Townsend resident Dawn McDowell was recently recognized for her contributions to the community when she received the Southern New Castle County Rotary Club’s second annual Service Above Self Award July 6.
On a daily basis, Townsend resident Dawn McDowell can be found in the Middletown-Odessa-Townsend area selling concessions at her son’s baseball games, assisting local veterans through the Veterans of Foreign Wars or handing out checks to non-profit organizations on behalf of the Middletown Walmart Supercenter.
McDowell was recently recognized for her contributions to the community when she received the Southern New Castle County Rotary Club’s second annual Service Above Self Award July 6.
Rotary Club President David Rich said the club saw a need to recognize people that exhibit unselfish volunteer service and go above and beyond their duties for the M.O.T. community.
“We feel as a service organization that reaches out to assist those in need in the world and our community, there are unsung heroes that may not necessarily be in the [Rotary] club, but are doing the things that so many people take for granted,” he said. “These people would do what they do whether they were acknowledged or not.”
Rich said McDowell was the perfect person for the award this year because she is genuine, passionate and committed to serving her community.
“Dawn has her own challenges and family circumstances just like everyone else, but she doesn’t use that as an excuse not to do,” he said. “She uses it as reason to do.”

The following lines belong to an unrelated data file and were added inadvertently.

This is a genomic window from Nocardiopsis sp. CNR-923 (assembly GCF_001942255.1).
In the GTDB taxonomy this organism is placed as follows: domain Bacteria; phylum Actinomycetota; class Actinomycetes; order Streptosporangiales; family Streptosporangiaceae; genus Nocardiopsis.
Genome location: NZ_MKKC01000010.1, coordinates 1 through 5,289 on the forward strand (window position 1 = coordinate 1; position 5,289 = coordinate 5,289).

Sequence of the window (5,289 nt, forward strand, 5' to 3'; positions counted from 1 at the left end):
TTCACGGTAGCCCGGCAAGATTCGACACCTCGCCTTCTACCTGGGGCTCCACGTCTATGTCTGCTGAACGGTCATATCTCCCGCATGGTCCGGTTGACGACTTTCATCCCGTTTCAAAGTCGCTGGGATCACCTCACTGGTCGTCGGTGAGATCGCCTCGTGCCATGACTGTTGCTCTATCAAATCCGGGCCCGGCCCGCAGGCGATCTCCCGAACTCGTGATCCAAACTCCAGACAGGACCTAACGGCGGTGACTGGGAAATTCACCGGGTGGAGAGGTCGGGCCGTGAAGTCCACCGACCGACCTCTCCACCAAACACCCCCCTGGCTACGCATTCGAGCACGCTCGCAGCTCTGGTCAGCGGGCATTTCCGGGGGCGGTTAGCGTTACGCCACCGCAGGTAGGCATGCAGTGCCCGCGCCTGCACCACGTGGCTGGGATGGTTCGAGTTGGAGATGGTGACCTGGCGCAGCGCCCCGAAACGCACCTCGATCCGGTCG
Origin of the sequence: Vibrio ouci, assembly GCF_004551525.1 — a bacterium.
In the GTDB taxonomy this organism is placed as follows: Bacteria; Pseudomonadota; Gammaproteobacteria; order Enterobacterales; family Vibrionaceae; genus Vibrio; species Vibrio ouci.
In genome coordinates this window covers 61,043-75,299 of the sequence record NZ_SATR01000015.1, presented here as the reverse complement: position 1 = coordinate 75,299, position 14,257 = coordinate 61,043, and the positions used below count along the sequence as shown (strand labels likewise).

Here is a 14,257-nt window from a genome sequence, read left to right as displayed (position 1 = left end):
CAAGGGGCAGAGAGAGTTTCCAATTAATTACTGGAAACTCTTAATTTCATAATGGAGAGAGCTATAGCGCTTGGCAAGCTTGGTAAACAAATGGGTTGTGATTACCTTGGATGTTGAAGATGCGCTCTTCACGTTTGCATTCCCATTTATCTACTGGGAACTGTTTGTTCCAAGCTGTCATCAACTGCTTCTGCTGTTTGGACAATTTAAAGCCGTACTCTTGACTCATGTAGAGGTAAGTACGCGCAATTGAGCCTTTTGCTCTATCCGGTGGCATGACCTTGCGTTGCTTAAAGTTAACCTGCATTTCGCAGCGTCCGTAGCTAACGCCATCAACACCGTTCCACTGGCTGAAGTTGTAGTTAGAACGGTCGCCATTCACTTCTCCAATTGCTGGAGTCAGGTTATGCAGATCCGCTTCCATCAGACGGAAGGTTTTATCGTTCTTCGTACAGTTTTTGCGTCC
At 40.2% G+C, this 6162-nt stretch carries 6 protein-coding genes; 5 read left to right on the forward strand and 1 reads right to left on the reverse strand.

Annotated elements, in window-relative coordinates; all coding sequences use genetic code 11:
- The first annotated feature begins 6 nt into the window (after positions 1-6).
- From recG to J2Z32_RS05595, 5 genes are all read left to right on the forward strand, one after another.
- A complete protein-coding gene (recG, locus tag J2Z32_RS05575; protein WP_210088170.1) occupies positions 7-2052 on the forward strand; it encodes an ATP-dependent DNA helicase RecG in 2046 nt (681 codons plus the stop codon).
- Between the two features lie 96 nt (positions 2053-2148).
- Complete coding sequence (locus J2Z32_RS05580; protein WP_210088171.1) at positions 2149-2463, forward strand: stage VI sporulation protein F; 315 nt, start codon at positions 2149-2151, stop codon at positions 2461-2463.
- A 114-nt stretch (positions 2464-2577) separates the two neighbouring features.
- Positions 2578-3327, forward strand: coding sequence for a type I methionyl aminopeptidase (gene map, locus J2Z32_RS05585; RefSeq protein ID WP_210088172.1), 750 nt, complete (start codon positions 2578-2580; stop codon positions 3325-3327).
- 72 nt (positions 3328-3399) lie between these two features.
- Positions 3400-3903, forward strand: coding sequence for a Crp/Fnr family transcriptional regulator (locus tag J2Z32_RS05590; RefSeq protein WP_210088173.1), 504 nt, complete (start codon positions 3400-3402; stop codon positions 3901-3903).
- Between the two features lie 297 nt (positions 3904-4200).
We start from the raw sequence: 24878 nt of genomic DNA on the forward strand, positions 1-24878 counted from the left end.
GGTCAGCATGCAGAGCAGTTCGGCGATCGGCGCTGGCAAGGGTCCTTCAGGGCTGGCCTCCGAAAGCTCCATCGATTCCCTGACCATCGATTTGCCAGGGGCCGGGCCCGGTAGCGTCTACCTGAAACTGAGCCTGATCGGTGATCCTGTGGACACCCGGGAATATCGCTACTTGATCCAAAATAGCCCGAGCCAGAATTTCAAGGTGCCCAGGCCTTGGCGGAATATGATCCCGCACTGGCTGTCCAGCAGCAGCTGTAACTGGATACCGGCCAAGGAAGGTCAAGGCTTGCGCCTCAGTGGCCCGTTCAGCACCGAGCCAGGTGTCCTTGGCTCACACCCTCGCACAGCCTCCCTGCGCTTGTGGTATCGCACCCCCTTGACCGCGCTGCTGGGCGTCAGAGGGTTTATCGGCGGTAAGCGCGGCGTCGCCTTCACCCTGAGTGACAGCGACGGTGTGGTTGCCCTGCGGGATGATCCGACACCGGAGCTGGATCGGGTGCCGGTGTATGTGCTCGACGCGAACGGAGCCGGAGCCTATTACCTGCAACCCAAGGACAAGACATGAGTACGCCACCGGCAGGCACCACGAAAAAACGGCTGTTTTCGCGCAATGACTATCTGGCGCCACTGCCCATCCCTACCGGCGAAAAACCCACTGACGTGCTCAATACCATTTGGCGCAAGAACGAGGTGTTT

McDowell said she had no idea she was being considered for the award and was honored when she learned she would be this year’s recipient.
“I was overwhelmed,” she said. “I was speechless. I don’t even know how to put it into words.”
McDowell, who is the community involvement coordinator at the Middletown Wal-Mart Supercenter, said community service has been a part of her life since she was a child. She is an active volunteer at her church, has assisted veterans at the Elsmere Veterans Hospital and has helped out at Townsend Elementary School, where her son, Troy, attended school.
“I think you have to be an active part of your community to teach your children to be active,” she said. “It teaches your children to give back to society, and that not everything is a given to them in life.”
Rich said the Rotary Club plans to continue awarding community members for making a difference in their area and setting positive examples for others.
“Sometimes you need the feedback to know you’re doing the right thing,” he said. “Even if you believe you are, it always makes a difference when it’s echoed out there by someone else.”